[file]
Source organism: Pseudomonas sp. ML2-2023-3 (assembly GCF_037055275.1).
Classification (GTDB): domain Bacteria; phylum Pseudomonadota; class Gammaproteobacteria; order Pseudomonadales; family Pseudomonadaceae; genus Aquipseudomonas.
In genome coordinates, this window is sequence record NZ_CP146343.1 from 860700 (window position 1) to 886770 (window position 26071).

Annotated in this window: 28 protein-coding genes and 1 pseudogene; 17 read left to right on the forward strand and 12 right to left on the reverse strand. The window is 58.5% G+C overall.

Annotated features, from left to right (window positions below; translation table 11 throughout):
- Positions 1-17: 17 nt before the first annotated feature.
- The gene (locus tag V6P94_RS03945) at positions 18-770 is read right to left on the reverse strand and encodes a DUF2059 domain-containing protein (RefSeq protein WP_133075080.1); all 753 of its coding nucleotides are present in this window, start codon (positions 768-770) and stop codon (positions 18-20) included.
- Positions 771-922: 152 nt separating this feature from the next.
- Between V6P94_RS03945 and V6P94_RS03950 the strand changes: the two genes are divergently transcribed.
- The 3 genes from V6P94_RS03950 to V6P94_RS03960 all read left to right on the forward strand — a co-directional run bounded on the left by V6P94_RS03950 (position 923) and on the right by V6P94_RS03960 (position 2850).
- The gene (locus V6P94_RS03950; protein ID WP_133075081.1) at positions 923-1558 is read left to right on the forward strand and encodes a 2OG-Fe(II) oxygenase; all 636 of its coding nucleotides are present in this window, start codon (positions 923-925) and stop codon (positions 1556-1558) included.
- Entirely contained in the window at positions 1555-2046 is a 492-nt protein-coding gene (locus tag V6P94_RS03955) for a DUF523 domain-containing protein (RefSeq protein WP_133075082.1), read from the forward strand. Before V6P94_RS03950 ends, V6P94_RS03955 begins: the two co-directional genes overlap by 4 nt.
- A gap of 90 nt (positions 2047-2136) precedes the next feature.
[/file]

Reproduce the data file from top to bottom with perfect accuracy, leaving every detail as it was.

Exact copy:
Source organism: Pseudomonas sp. ML2-2023-3 (assembly GCF_037055275.1).
Classification (GTDB): domain Bacteria; phylum Pseudomonadota; class Gammaproteobacteria; order Pseudomonadales; family Pseudomonadaceae; genus Aquipseudomonas.
In genome coordinates, this window is sequence record NZ_CP146343.1 from 860700 (window position 1) to 886770 (window position 26071).

Annotated in this window: 28 protein-coding genes and 1 pseudogene; 17 read left to right on the forward strand and 12 right to left on the reverse strand. The window is 58.5% G+C overall.

Annotated features, from left to right (window positions below; translation table 11 throughout):
- Positions 1-17: 17 nt before the first annotated feature.
- The gene (locus tag V6P94_RS03945) at positions 18-770 is read right to left on the reverse strand and encodes a DUF2059 domain-containing protein (RefSeq protein WP_133075080.1); all 753 of its coding nucleotides are present in this window, start codon (positions 768-770) and stop codon (positions 18-20) included.
- Positions 771-922: 152 nt separating this feature from the next.
- Between V6P94_RS03945 and V6P94_RS03950 the strand changes: the two genes are divergently transcribed.
- The 3 genes from V6P94_RS03950 to V6P94_RS03960 all read left to right on the forward strand — a co-directional run bounded on the left by V6P94_RS03950 (position 923) and on the right by V6P94_RS03960 (position 2850).
- The gene (locus V6P94_RS03950; protein ID WP_133075081.1) at positions 923-1558 is read left to right on the forward strand and encodes a 2OG-Fe(II) oxygenase; all 636 of its coding nucleotides are present in this window, start codon (positions 923-925) and stop codon (positions 1556-1558) included.
- Entirely contained in the window at positions 1555-2046 is a 492-nt protein-coding gene (locus tag V6P94_RS03955) for a DUF523 domain-containing protein (RefSeq protein WP_133075082.1), read from the forward strand. Before V6P94_RS03950 ends, V6P94_RS03955 begins: the two co-directional genes overlap by 4 nt.
- A gap of 90 nt (positions 2047-2136) precedes the next feature.